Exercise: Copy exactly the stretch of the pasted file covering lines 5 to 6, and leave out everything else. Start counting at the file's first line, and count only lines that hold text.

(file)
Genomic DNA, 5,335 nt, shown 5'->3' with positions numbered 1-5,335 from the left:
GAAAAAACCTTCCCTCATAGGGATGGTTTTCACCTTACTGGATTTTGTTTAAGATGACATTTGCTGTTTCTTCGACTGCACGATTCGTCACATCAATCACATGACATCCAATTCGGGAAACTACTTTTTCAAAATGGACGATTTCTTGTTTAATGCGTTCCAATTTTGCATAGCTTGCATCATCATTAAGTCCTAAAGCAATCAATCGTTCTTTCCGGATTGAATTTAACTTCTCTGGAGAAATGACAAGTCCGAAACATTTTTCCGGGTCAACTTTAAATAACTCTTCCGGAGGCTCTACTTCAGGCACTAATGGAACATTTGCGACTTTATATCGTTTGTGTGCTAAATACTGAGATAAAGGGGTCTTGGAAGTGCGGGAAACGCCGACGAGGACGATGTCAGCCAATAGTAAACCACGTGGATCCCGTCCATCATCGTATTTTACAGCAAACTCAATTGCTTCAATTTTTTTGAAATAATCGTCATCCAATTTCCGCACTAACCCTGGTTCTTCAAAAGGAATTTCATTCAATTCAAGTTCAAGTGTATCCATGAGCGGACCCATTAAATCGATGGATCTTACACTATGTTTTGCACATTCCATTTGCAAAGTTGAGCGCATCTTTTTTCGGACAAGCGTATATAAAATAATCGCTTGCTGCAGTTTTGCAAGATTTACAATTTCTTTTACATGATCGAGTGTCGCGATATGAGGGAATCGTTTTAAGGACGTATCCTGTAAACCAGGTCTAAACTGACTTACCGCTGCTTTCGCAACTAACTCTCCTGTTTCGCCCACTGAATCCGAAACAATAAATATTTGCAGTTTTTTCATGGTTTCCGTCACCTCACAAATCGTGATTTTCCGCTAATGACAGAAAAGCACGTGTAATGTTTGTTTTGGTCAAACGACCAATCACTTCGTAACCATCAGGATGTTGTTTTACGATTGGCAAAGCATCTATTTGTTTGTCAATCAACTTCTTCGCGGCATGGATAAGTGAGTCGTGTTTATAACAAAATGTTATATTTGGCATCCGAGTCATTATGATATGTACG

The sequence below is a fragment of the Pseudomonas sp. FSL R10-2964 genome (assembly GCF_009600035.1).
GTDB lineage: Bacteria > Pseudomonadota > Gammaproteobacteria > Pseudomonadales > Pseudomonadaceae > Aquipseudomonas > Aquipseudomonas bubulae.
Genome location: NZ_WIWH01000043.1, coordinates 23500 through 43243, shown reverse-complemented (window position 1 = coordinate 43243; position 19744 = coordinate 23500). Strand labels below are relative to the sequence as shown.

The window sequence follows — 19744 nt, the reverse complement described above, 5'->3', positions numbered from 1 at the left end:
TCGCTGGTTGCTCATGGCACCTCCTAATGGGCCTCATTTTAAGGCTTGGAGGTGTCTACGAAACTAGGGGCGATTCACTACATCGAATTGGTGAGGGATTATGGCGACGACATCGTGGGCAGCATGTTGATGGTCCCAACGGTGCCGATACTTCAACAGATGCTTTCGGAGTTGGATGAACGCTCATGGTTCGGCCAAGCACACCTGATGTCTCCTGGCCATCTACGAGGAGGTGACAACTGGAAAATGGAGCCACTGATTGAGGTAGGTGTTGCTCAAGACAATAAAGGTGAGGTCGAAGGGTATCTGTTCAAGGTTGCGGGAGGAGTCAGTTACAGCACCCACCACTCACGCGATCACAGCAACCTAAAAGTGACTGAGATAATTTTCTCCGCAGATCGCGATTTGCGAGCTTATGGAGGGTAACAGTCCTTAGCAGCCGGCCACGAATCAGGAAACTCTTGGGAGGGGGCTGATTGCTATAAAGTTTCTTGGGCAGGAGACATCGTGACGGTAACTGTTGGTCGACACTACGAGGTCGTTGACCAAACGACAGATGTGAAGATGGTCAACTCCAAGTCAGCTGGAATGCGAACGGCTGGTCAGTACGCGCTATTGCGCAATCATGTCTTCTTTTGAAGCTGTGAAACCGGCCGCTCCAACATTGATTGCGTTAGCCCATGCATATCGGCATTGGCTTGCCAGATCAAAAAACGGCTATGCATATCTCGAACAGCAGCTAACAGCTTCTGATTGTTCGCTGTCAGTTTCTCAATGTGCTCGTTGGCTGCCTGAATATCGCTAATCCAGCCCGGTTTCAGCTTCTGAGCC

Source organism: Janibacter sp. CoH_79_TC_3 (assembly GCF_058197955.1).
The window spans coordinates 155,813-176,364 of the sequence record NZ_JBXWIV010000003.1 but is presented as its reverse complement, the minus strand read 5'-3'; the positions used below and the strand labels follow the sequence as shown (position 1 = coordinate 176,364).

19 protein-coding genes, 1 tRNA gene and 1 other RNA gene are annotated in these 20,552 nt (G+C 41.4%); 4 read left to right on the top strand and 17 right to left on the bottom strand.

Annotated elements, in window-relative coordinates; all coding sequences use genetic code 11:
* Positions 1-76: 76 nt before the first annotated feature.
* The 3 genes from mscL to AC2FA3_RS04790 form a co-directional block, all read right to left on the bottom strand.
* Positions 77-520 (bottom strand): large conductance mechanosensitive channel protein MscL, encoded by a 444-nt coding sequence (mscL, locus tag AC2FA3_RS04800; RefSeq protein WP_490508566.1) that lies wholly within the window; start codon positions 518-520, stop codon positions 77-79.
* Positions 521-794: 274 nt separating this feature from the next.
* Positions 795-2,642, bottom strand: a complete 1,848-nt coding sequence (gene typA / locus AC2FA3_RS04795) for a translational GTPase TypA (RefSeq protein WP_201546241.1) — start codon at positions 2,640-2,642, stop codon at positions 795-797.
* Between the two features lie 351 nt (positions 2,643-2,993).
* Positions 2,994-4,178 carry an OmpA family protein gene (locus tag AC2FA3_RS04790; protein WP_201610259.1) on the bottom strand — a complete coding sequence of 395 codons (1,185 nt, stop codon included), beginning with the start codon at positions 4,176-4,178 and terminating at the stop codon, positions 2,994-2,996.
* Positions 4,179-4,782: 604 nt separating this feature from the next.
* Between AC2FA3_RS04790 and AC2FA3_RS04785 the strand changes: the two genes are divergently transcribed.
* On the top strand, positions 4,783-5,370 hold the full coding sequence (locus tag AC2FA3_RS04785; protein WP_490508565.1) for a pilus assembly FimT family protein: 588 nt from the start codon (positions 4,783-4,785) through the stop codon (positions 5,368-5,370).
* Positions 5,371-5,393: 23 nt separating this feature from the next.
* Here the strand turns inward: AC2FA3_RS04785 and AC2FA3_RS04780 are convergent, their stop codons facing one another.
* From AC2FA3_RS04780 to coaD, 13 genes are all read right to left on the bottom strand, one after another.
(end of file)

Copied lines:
Genome location: NZ_WIWH01000043.1, coordinates 23500 through 43243, shown reverse-complemented (window position 1 = coordinate 43243; position 19744 = coordinate 23500). Strand labels below are relative to the sequence as shown.

The window sequence follows — 19744 nt, the reverse complement described above, 5'->3', positions numbered from 1 at the left end: